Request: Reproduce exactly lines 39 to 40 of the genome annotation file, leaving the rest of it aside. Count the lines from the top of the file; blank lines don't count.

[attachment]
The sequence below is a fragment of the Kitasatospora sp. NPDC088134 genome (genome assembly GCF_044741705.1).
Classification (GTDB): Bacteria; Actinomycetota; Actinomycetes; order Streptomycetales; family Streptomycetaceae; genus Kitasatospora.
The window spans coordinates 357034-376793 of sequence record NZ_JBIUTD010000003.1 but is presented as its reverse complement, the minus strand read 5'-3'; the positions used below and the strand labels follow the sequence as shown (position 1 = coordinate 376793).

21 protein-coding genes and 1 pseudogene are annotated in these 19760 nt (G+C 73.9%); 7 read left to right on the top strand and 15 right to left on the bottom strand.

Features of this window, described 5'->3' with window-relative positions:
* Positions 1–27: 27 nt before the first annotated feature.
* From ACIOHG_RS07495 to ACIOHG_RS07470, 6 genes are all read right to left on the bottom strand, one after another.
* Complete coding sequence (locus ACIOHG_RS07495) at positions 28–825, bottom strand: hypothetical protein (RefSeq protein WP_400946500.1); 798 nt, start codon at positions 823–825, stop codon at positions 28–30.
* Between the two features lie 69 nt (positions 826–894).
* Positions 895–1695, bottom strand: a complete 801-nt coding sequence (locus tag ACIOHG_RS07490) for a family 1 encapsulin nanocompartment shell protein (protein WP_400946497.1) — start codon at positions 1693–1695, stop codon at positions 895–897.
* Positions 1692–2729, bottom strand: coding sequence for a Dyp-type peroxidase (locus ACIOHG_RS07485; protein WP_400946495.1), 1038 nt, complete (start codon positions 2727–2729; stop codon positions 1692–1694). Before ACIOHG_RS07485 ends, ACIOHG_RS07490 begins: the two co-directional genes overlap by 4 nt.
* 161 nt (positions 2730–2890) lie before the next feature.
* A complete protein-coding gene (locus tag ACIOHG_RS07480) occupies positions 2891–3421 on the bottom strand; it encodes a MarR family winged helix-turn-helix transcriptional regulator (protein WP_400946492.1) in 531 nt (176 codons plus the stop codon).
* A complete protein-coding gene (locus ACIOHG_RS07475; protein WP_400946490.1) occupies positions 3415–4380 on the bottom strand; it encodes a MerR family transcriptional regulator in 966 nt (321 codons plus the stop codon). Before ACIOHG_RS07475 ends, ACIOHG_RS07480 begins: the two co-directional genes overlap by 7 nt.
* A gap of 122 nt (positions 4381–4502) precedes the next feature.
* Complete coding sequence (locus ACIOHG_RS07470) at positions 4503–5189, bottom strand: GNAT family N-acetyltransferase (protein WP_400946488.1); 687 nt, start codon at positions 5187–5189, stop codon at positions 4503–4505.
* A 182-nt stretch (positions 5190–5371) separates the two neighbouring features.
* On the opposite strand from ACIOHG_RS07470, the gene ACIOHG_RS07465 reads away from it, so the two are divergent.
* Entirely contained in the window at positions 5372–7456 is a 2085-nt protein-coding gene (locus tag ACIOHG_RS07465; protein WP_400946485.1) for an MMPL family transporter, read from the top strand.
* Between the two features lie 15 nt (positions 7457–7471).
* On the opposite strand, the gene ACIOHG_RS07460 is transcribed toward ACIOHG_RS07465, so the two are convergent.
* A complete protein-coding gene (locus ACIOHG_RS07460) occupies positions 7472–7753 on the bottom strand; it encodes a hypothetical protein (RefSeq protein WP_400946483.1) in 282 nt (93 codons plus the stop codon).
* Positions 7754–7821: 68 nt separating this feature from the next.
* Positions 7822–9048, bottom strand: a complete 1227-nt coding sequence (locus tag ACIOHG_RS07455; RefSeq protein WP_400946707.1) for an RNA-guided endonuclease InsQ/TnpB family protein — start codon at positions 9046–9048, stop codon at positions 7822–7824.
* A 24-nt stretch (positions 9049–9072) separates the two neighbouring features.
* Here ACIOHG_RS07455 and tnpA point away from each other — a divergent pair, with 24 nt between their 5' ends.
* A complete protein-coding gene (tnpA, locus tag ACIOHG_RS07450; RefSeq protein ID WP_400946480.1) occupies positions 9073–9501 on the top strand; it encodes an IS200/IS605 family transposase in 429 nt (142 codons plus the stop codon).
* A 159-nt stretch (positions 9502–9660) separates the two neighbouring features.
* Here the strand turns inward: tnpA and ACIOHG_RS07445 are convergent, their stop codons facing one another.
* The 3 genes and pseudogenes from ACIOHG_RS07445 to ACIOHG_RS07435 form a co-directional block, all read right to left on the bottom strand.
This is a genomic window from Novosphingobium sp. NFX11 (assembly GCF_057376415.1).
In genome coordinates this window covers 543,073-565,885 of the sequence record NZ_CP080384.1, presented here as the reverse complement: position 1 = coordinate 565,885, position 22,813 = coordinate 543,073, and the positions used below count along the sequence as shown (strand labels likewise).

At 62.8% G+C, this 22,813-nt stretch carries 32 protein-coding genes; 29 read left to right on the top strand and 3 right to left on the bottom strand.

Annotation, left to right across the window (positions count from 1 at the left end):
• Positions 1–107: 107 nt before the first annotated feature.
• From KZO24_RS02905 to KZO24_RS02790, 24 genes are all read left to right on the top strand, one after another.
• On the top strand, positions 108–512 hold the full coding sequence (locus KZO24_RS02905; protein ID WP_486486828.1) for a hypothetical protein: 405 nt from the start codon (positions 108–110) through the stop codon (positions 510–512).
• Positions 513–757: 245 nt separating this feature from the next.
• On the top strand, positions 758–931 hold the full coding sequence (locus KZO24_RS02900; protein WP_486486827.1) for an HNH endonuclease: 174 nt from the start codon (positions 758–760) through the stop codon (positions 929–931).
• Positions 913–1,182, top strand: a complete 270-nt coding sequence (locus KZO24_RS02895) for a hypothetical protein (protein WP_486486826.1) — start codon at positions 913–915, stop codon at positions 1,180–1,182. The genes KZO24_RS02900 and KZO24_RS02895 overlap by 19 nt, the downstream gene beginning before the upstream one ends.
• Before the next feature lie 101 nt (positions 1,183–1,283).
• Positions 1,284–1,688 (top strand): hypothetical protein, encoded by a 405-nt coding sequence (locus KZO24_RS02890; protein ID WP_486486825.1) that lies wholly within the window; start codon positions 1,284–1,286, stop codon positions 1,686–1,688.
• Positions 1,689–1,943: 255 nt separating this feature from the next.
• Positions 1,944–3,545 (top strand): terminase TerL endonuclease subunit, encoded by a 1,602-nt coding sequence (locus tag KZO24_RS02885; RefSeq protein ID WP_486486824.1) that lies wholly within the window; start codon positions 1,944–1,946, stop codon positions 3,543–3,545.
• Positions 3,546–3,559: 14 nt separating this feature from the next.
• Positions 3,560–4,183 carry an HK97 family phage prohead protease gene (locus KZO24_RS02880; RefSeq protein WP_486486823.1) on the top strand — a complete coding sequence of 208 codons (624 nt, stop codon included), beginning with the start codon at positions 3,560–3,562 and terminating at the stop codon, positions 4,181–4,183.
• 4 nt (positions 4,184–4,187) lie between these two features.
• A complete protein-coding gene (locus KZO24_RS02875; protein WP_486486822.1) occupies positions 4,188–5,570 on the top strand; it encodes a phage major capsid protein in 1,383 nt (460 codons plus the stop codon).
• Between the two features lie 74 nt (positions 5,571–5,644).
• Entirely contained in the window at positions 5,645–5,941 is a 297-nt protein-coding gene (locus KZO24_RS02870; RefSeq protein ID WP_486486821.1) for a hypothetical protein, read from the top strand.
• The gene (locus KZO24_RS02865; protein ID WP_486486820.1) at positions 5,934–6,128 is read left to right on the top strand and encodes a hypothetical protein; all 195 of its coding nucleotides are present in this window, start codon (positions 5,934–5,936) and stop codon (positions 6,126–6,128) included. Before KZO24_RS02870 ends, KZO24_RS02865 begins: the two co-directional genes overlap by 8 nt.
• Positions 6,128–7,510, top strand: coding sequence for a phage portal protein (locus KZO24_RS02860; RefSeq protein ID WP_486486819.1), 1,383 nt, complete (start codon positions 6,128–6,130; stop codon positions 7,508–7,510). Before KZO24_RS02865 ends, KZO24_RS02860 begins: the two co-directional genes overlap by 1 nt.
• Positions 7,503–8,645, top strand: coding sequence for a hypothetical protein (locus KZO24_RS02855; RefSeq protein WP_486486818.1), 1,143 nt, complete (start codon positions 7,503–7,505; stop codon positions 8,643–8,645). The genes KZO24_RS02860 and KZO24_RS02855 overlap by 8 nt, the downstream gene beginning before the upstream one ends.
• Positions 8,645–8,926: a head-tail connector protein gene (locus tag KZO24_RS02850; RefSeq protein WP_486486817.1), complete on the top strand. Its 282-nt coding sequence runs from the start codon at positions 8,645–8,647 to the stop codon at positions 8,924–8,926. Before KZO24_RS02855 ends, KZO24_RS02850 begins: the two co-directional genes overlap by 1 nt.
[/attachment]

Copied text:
• On the top strand, positions 758–931 hold the full coding sequence (locus KZO24_RS02900; protein WP_486486827.1) for an HNH endonuclease: 174 nt from the start codon (positions 758–760) through the stop codon (positions 929–931).
• Positions 913–1,182, top strand: a complete 270-nt coding sequence (locus KZO24_RS02895) for a hypothetical protein (protein WP_486486826.1) — start codon at positions 913–915, stop codon at positions 1,180–1,182. The genes KZO24_RS02900 and KZO24_RS02895 overlap by 19 nt, the downstream gene beginning before the upstream one ends.